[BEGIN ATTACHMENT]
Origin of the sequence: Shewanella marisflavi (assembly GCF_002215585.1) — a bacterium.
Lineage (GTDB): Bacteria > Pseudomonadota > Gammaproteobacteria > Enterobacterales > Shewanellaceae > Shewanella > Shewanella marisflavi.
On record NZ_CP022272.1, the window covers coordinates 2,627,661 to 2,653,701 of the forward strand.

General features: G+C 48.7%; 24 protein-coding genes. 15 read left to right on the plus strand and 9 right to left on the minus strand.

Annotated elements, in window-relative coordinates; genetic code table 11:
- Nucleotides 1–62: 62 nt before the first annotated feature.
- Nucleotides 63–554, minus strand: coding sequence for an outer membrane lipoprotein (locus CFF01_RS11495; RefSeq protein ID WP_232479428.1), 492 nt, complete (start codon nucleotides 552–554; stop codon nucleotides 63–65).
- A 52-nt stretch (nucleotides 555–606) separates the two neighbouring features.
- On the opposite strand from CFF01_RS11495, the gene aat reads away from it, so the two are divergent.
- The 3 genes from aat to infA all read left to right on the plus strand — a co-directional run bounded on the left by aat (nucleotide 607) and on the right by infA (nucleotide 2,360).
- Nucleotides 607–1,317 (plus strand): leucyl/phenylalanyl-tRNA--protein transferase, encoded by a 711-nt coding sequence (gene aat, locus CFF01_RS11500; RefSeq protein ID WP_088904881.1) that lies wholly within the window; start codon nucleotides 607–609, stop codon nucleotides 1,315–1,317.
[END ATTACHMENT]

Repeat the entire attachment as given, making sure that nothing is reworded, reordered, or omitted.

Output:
Origin of the sequence: Shewanella marisflavi (assembly GCF_002215585.1) — a bacterium.
Lineage (GTDB): Bacteria > Pseudomonadota > Gammaproteobacteria > Enterobacterales > Shewanellaceae > Shewanella > Shewanella marisflavi.
On record NZ_CP022272.1, the window covers coordinates 2,627,661 to 2,653,701 of the forward strand.

General features: G+C 48.7%; 24 protein-coding genes. 15 read left to right on the plus strand and 9 right to left on the minus strand.

Annotated elements, in window-relative coordinates; genetic code table 11:
- Nucleotides 1–62: 62 nt before the first annotated feature.
- Nucleotides 63–554, minus strand: coding sequence for an outer membrane lipoprotein (locus CFF01_RS11495; RefSeq protein ID WP_232479428.1), 492 nt, complete (start codon nucleotides 552–554; stop codon nucleotides 63–65).
- A 52-nt stretch (nucleotides 555–606) separates the two neighbouring features.
- On the opposite strand from CFF01_RS11495, the gene aat reads away from it, so the two are divergent.
- The 3 genes from aat to infA all read left to right on the plus strand — a co-directional run bounded on the left by aat (nucleotide 607) and on the right by infA (nucleotide 2,360).
- Nucleotides 607–1,317 (plus strand): leucyl/phenylalanyl-tRNA--protein transferase, encoded by a 711-nt coding sequence (gene aat, locus CFF01_RS11500; RefSeq protein ID WP_088904881.1) that lies wholly within the window; start codon nucleotides 607–609, stop codon nucleotides 1,315–1,317.